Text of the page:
Officials say increased crime rate could be tied to opioid epidemic
North Dakota had some of the most drastic rises of violent and property crime in the country between 2006 and 2016, according to a report from the state Department of Corrections and Rehabilitation.
Some officials say there could be a correlation between increased opioid use and an uptick in crime.
Violent crimes nearly doubled between 2006 and 2016 in North Dakota, the report said. In 2016, there were about 251 violent crimes committed per every 100,000 residents. This increase is the second-largest in the country, though North Dakota's violent crime rate still remains 35 percent below the national average.
Reported robberies and aggravated assaults more than doubled, the report said.
The state saw about a 15 percent rise in property crime, though the overall rate still was lower than half the country. Motor-vehicle theft increased 63 percent and burglaries rose 14 percent, the report said.
"There's probably a myriad of reasons for it. I think a good part of it is that we've just had an increase in the drug side of the world," Grand Forks County State's Attorney David Jones said. "If you go back and trace the homicides, the attempted murders, the aggravated assaults over the past number of years, a great many of them are attributed back to drug issues that have arisen."
The use of opioids has drastically increased during the last 10 years. In 2010, there was on average 3.4 deaths per 100,000 people in North Dakota that were related to drugs. By 2016, the average number had risen to 10.6 drug-related deaths.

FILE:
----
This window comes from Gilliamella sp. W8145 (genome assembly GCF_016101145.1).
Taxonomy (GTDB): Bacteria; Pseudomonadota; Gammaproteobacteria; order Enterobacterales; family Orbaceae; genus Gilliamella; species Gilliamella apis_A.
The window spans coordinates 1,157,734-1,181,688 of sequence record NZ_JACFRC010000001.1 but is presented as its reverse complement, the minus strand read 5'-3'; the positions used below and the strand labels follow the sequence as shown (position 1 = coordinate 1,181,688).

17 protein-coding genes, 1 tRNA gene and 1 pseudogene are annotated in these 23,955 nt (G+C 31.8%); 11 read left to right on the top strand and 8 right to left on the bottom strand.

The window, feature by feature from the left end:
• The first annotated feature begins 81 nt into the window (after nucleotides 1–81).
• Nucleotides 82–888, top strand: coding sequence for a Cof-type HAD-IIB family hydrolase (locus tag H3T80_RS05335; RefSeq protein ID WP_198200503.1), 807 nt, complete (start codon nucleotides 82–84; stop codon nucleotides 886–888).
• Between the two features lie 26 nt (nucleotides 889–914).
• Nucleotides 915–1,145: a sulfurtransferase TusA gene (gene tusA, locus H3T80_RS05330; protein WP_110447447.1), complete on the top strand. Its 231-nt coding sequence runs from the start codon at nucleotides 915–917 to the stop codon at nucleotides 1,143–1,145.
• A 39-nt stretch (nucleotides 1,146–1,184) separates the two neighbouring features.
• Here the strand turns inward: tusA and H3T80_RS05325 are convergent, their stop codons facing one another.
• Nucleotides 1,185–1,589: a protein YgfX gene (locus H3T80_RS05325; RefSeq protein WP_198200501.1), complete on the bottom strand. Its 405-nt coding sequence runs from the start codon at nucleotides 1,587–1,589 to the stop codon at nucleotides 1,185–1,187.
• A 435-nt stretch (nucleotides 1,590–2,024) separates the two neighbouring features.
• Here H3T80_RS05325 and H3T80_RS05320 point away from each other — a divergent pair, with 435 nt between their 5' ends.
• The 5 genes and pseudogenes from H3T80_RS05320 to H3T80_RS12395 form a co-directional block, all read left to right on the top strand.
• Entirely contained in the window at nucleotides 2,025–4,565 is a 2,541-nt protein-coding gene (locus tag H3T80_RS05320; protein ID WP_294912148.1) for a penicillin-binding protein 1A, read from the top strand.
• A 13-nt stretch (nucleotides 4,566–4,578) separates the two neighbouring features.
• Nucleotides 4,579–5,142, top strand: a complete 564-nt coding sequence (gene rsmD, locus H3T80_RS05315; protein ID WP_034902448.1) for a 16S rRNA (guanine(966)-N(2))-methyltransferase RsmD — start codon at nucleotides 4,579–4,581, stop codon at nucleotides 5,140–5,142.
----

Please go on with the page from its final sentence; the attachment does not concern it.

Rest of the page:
It's impossible to attribute the increase in crime to one factor, but it could be partially tied to what many have called an opioid epidemic, Grand Forks Police Lt. Derik Zimmel said.
"It's not a problem we can arrest our way out of," he said. "And that's why we have been working so hard to connect with the community and talk about the issue."
Drug use is cyclical, and throughout history there have been spikes in usage of a particular drug, Zimmel said. The opioid epidemic is especially troublesome because of the high potency of substances like fentanyl, he said.
Increased drug abuse also has impacted the child-welfare system drastically, Jones said. The number of children in the foster system now because their parents are struggling with addiction is higher than he's seen it in over 25 years, he said.
"We know that those numbers have gone up a great deal over the last five years. When you look at those numbers, they're almost all triggered back to drugs and alcohol," Jones said. "In particular now, with the drugs coming through—you've just got parents that are no longer capable of taking care of their kids, so that cycle starts."
Crime trends within Grand Forks echo the rest of the state, Zimmel said.
The violent crime rate remained steady from 2015 to 2017 but is higher than in the past, the 2017 annual report from the Grand Forks Police Department said. The average is 26.7 percent, higher than it was for the previous seven years, the report said.
Property crime in Grand Forks decreased 3.6 percent from 2016 to 2017, though it was still 16.5 percent higher than the previous seven-year average.
"It's certainly something that's going to get our attention," Zimmel said. "And we're going to continue to monitor it, and it affects some of the things we do as an agency and our collaboration with community partners and some of the messages we try to get out there to people. So we're going to be attentive to it and be as responsive as we can, but at the same time, we're a law enforcement agency and we're here for the public safety, and we're going to do what we have to to enhance that public safety."